David Denham wants to create “want” as the new president of Minneapolis independent creative agency Peterson Milla Hooks (PMH). He was named to his position late last year after serving as president and chief strategy officer for digital ad agency Space150 and before that director of strategic growth for agency Colle+McVoy. As he leads the 60-person PMH firm, which is best known for its retail and fashion work, Denham said the legacy of its breakthrough advertising for Target has been “a blessing and a curse.” After the split with the retailer in early 2011, the company is still learning how to define its narrative. “Our perception challenge is to help people realize that we are a lead creative agency that can work across the spectrum of channels,” Denham said.
Q: Why did you decide to move to PMH?
A: Dave Peterson, the agency’s founder, was looking to create the next version of PMH. Version 1 was Target. Version 2 is after Target, and now we’re on Version 3, which is “OK, what do the next five years look like for PMH?” That was a really good opportunity to go in and step in and work with him to really grow the agency and to say how can we be relevant for the next five years. That’s a fun challenge. That’s a daunting challenge because you are in charge of this storied agency that made Target what it was. Now don’t screw it up. But I think with that strong creative horsepower that we have, and we have a fairly strong reputation within retail and fashion, I think with those two things we’ll just leverage those as we go forward.
Q: What sorts of investments are you making in digital at PMH?
A: There’s a couple investments. I’ll pay for people’s tickets to go to a conference to learn about emerging media. I can give people the time to start playing internally on some of those platforms. Right now, the team is really focused with playing with our own Instagram just to see what can be done and how far they can push it. I can invest in bringing on staff. I’m at the point where I’m probably going to bring somebody on to help with overall media planning from a digital perspective or from an emerging media perspective to just help educate the creative team about, “Yeah, there’s the traditional advertising channels but there’s also the emerging channels.”
Q: How have retail clients’ expectations changed?
A: I would say overall retailers are expecting ROI [return on investment]. Everybody is trying to find their ROI of social content. People are trying to find analytics to track what works. That analytical side, many of our clients are bringing that in-house or they are asking media partners to have that competency to start tracking what worked out of that. Now the thing that we’re doing is we’re starting to bridge the gap between the creative agency and the media agency.
Q: Does PMH ever suffer from negative stereotypes about the Midwest that perpetuate the perception from some clients that they have to find an agency in New York or California to get expertise on fashion or retail?
A: Every agency in Minneapolis is battling that, the Minnesota flyover perception. What you start to find out in fashion is that all of those Target clients, they all went somewhere, to Kmart or to Gap or to J.C. Penney. What you’ll find in the fashion vertical is that there’s a really small community. I would say, “Yeah, there’s prior perception.” But when we go out to New York and we meet with a client and we walk them through our creative work, they’re kind of like, “You guys did that out of Minneapolis? You guys were with Target?” People give us credit for that so we don’t have to battle that as much.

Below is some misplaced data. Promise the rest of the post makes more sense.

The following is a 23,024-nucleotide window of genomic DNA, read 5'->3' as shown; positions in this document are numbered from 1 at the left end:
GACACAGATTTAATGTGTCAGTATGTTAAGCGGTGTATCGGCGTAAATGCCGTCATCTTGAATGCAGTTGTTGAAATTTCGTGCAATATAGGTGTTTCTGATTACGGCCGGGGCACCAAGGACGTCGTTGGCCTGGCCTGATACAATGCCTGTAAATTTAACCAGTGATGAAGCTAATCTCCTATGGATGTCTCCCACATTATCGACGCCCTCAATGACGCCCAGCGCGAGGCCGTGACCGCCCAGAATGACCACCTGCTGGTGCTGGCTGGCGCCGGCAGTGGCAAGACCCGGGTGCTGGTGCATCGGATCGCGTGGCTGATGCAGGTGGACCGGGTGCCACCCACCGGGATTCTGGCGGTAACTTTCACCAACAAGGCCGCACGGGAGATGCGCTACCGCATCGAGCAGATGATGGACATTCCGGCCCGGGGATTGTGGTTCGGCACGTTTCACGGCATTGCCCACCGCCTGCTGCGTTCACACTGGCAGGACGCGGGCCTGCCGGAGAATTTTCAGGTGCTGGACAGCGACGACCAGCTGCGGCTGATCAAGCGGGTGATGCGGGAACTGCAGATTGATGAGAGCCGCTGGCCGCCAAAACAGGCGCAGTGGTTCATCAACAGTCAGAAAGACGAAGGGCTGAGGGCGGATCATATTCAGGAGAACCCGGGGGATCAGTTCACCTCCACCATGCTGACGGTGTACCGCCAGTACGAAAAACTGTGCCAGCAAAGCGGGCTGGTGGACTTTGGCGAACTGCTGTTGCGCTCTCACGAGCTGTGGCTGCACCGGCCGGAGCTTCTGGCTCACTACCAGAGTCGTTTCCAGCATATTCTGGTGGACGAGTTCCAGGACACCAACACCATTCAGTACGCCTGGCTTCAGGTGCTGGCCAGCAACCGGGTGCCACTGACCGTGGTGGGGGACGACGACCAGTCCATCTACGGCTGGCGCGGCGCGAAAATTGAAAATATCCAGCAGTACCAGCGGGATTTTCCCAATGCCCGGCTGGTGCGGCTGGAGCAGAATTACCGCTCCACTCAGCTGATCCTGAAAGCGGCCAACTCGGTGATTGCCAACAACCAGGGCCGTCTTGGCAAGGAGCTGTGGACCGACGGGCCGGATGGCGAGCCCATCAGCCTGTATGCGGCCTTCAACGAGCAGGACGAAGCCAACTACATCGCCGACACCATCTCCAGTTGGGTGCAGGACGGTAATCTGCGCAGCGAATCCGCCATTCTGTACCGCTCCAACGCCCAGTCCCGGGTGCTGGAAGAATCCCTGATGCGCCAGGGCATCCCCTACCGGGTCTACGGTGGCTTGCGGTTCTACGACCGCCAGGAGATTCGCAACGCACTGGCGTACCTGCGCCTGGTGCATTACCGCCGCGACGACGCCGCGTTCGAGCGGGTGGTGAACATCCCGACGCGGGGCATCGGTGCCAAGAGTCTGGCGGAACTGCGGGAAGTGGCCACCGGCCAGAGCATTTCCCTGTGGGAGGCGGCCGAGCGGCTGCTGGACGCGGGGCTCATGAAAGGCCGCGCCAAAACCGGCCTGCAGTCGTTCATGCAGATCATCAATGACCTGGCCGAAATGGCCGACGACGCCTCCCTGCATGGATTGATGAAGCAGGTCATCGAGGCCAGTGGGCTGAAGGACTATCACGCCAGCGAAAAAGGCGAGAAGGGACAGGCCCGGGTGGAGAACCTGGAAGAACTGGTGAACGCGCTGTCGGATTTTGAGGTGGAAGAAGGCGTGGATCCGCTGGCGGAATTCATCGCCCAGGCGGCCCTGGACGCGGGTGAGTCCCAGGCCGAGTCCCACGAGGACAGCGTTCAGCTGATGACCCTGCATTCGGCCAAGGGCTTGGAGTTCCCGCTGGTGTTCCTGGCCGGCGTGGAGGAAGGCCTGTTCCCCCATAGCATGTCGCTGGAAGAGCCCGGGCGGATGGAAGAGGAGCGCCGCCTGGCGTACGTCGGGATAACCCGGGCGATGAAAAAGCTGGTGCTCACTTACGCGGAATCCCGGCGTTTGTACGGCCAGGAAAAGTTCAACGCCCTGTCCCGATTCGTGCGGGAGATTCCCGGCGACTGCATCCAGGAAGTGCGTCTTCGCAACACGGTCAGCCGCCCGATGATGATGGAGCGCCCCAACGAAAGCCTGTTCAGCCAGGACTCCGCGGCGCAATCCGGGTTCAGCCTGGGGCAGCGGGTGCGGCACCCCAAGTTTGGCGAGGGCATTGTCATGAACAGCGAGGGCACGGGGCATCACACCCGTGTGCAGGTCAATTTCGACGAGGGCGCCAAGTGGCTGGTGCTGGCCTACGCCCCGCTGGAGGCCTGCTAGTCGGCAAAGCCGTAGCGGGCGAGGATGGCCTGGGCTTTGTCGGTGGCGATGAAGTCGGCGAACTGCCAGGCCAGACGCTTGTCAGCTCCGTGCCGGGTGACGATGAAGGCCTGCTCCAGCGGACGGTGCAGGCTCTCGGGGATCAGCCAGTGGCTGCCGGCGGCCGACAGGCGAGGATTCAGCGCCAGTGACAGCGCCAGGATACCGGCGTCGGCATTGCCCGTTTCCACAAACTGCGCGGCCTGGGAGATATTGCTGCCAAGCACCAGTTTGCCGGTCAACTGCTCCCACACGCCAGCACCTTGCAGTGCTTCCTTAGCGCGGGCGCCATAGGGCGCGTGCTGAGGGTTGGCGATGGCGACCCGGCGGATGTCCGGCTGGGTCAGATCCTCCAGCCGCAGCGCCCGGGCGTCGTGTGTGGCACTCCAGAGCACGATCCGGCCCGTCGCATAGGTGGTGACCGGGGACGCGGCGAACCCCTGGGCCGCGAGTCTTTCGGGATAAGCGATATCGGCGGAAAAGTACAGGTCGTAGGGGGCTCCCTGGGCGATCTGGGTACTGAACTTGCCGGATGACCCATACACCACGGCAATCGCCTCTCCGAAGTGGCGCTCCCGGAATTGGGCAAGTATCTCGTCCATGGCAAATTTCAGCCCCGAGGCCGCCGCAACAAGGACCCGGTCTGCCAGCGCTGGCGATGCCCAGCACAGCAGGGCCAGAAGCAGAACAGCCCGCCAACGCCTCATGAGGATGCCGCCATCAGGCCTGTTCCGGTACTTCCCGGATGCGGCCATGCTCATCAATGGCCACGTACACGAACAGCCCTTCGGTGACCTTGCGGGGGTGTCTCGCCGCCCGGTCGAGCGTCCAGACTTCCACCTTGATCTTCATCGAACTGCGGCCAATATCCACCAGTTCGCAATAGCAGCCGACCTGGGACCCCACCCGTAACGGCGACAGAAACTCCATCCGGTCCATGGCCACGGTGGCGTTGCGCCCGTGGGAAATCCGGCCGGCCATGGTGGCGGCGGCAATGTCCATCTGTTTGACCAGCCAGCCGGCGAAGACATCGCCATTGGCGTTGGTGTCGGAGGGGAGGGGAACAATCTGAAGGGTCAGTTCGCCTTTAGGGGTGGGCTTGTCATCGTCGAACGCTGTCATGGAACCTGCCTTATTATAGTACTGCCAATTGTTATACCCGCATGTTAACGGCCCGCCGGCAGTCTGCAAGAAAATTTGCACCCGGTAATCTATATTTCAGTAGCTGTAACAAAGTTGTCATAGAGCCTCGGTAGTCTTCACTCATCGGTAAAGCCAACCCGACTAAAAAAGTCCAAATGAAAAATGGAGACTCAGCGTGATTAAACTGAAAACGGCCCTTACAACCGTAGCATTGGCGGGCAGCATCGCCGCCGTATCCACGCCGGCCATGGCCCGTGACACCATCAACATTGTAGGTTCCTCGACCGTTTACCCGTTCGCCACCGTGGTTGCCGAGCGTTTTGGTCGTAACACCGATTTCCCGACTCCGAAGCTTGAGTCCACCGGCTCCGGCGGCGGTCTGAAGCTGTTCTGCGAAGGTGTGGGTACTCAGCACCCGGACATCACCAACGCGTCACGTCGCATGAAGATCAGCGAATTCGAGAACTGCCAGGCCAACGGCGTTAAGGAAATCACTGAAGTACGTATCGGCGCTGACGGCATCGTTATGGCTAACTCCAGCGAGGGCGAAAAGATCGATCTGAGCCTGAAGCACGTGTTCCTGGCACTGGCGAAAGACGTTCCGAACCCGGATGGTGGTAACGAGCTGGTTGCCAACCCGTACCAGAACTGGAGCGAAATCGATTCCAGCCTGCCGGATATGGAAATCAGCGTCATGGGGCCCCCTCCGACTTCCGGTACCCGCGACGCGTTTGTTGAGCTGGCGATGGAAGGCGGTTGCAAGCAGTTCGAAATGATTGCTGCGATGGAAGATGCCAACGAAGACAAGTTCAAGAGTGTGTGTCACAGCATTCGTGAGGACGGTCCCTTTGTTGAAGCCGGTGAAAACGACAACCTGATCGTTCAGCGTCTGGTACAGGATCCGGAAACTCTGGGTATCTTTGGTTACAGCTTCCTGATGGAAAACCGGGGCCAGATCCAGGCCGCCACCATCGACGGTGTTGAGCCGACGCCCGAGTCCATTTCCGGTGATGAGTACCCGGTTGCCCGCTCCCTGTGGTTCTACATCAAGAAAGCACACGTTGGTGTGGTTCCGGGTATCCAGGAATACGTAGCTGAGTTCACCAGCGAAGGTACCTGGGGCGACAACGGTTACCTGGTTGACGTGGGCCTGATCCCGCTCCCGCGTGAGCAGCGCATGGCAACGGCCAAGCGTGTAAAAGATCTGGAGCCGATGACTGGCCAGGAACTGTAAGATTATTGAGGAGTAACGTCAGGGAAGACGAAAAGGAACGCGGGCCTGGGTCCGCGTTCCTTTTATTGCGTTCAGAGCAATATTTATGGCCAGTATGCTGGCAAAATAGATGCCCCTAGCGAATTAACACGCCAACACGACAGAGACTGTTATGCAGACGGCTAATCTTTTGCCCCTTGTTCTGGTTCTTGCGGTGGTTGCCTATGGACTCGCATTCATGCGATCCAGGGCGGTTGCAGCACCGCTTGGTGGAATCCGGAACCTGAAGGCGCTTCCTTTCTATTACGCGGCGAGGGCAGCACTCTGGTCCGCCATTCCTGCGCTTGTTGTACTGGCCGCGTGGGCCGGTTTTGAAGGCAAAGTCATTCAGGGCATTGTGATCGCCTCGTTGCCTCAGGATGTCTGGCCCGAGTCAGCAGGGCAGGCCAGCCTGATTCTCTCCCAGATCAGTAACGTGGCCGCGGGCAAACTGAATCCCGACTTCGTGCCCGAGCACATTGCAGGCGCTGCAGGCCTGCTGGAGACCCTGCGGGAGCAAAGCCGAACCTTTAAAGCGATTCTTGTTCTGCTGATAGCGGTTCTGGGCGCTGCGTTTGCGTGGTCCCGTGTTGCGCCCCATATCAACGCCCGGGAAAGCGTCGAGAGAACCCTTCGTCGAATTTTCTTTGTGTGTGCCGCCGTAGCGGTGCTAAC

Q: What categories would you like to see PMH break into?
A: Boost Mobile did a TV spot, 30 seconds, but it was very lifestyle-oriented. It was really elevated, more aspirational, kind of less about the product benefits and more about the lifestyle. That’s what PMH does really well. That’s what fashion does really well. That’s what retail does really well. They really advocate a lifestyle or a mind-set vs. product benefits, so then you take that and ask what other industries are starting to borrow from that playbook. Spirits definitely borrows from that playbook. Even the hard liquors and the vodkas are starting to borrow from that lifestyle side. Spirits is definitely a category that we would like to get into. Still retail, fashion, spirits and then automotive is another one. Automotive appeals to a lifestyle.
Q: What are some trends in the industry that you are keeping your eye on?
A: 2016 is the year of Snapchat. I think we are going to see a lot of innovation on that platform. That notion of content being perishable is a trend that I see. I don’t think it’s going to take over the world, but one thing we’ve been pushing our clients to do on their Instagram feeds is to really consider either running campaigns on a monthly basis or looking at the content that is way down there, all those pictures, and asking do they still need those or can those live elsewhere? Let’s start looking at content and what is perishable and what can be cleaned up. Brands are just throwing content — they aren’t managing it, they aren’t cleaning it up. They are not curating it. I do think many brands are going to start getting smart about where they are going to be and where they are not going to be. Any good strategy has sacrifice. Do all brands need to be on Facebook, Pinterest, Instagram, Twitter, Snapchat?